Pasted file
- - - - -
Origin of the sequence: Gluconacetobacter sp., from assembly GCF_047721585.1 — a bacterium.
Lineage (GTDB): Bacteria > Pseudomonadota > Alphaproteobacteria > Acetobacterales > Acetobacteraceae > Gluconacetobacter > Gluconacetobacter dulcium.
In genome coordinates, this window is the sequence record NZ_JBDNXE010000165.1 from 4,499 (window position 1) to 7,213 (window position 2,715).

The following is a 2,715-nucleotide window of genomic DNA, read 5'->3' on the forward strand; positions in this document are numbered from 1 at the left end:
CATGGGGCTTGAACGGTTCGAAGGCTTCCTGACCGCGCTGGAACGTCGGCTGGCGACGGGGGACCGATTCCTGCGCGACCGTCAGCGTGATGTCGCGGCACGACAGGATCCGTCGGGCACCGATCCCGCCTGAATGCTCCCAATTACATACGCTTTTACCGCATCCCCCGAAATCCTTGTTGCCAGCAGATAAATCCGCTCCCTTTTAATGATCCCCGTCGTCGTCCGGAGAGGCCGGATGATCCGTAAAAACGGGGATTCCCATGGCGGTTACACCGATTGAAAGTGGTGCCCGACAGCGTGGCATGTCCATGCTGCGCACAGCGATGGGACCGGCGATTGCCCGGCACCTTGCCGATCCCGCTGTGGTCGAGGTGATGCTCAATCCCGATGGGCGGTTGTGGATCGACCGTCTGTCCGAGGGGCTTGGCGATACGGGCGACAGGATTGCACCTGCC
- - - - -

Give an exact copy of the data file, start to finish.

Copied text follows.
Origin of the sequence: Gluconacetobacter sp., from assembly GCF_047721585.1 — a bacterium.
Lineage (GTDB): Bacteria > Pseudomonadota > Alphaproteobacteria > Acetobacterales > Acetobacteraceae > Gluconacetobacter > Gluconacetobacter dulcium.
In genome coordinates, this window is the sequence record NZ_JBDNXE010000165.1 from 4,499 (window position 1) to 7,213 (window position 2,715).

The following is a 2,715-nucleotide window of genomic DNA, read 5'->3' on the forward strand; positions in this document are numbered from 1 at the left end:
CATGGGGCTTGAACGGTTCGAAGGCTTCCTGACCGCGCTGGAACGTCGGCTGGCGACGGGGGACCGATTCCTGCGCGACCGTCAGCGTGATGTCGCGGCACGACAGGATCCGTCGGGCACCGATCCCGCCTGAATGCTCCCAATTACATACGCTTTTACCGCATCCCCCGAAATCCTTGTTGCCAGCAGATAAATCCGCTCCCTTTTAATGATCCCCGTCGTCGTCCGGAGAGGCCGGATGATCCGTAAAAACGGGGATTCCCATGGCGGTTACACCGATTGAAAGTGGTGCCCGACAGCGTGGCATGTCCATGCTGCGCACAGCGATGGGACCGGCGATTGCCCGGCACCTTGCCGATCCCGCTGTGGTCGAGGTGATGCTCAATCCCGATGGGCGGTTGTGGATCGACCGTCTGTCCGAGGGGCTTGGCGATACGGGCGACAGGATTGCACCTGCC